Whatever It Takes: How Twelve Communities Are Reconnecting Out-of-School Youth and What States Can Do Nancy Martin American Youth Policy Forum School Dropout Prevention Directors’ Meeting U.S. Department of Education July 28, 2006
In 2004, 6,277,000 18-24-year-olds in the United States (22%) had not yet completed high school.
Center for Education Statistics. (2004). Digest of education statistics 2004. Washington, DC, Table 9; Greene, J.P., & Winters, M.A. (2005, February). “Public high school graduation and college readiness rates: 1991-2002.” Education Working Paper No. 8. New York, NY: Manhattan Institute for Policy Research.
72% of female students, but only 64% of male students graduated.
African American students had a graduation rate of 50%.
American Indian students had a graduation rate of 51%.
Latino students had a graduation rate of 53%.
there were enormous disparities among state graduation levels, and even larger disparities by ethnicity and gender within the same states.
Orfield, G., Losen, D.J., Wald, J., & Swanson, C. B. (2004). Losing our future: How minority youth are being left behind by the graduation rate crisis. Cambridge, MA: The Civil Rights Project at Harvard University.
In 2001, only 55% of young adult dropouts were employed, compared with 74% of high school graduates and 87% of four-year college graduates.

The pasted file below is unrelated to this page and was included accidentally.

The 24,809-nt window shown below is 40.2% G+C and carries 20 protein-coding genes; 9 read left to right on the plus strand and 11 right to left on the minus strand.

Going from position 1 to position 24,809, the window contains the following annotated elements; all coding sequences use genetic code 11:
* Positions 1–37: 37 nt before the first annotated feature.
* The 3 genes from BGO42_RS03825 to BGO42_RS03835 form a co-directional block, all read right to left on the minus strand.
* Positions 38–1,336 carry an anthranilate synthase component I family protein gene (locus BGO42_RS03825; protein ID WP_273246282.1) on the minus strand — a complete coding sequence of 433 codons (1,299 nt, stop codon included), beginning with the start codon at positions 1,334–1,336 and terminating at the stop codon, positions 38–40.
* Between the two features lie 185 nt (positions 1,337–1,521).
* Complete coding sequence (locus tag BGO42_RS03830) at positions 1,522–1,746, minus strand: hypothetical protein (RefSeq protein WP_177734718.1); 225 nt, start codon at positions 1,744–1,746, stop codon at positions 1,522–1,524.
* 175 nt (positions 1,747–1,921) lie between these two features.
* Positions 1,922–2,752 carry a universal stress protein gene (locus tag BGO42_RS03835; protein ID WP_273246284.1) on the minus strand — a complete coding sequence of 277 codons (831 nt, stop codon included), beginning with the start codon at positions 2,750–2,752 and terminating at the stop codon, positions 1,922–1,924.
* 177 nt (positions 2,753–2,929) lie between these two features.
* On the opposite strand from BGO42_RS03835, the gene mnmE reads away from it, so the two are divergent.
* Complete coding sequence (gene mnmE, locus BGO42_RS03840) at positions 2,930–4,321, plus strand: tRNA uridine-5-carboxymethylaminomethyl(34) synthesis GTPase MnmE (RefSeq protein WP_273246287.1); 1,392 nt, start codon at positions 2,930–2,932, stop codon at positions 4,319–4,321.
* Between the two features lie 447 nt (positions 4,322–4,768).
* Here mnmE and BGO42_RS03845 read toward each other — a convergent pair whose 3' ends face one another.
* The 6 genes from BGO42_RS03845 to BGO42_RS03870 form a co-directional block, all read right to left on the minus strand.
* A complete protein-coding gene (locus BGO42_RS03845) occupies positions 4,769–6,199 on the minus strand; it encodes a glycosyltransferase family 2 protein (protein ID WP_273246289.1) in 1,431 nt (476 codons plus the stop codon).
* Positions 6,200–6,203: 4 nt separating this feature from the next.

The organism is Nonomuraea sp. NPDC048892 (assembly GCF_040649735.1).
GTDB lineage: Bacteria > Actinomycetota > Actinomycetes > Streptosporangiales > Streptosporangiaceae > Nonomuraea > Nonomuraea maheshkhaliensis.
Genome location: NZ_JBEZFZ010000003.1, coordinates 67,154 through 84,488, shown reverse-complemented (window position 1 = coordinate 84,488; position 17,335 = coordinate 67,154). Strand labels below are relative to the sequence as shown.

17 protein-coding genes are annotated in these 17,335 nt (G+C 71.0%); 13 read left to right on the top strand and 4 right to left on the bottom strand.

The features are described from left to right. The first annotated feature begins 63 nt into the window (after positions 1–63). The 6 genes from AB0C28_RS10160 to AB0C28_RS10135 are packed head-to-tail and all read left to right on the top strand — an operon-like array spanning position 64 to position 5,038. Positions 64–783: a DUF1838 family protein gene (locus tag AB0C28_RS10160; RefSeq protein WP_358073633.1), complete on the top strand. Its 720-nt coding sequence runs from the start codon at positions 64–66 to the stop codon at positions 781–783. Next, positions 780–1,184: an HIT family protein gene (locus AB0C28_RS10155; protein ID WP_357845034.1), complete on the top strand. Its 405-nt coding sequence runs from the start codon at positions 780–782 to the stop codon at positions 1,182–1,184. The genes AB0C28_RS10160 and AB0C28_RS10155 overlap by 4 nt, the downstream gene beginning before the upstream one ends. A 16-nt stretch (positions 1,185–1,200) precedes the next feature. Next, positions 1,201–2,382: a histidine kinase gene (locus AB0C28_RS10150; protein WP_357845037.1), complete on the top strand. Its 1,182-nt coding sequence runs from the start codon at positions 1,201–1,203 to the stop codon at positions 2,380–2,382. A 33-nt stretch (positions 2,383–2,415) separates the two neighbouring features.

Sum, Andrew et al. (2002). Left behind in the labor market: labor market problems of the nation’s out-of-school, young adult populations. Chicago, IL: Alternative Schools Network. Retrieved December 27, 2005 from http://www.nupr.neu.edu/2-03/left_behind.pdf
Dropouts are 3.5 times more likely than high school graduates to be incarcerated in their lifetime.
Catterall, J.S. (1985). On the social cost of dropping out. Stanford, CA: Center for Education Research, cited in Alliance for Excellent Education. (2004, December). Measuring graduation to measure success. Washington, DC: Author.
Three-quarters of state prison inmates are dropouts, as are 59% of federal inmates.
Harlow, C.W. (2003). Education and correctional populations, bureau of justice statistics special report. Washington, DC: US Department of Justice
If only one-third of high school dropouts were to earn a diploma, federal savings in reduced costs for food stamps, housing assistance, and Temporary Assistance for Needy Families would amount to $10.9 billion annually.
Muenning, P. (2005, October). Health returns to education interventions. Paper presented at the symposium on the social costs of inadequate education, Teachers College, Columbia University, New York, NY. Retrieved December 27, 2005 from http://www.tc.columbia.edu/centers/EquityCampaign/symposium/resourceDetails.asp?PresId=5
Whatever It Takes: How Twelve Communities Are Reconnecting Out-of-School Youth
In cooperation with Council of the Great City Schools National Association of Secondary School Principals National Conference of State Legislatures National League of Cities National School Boards Association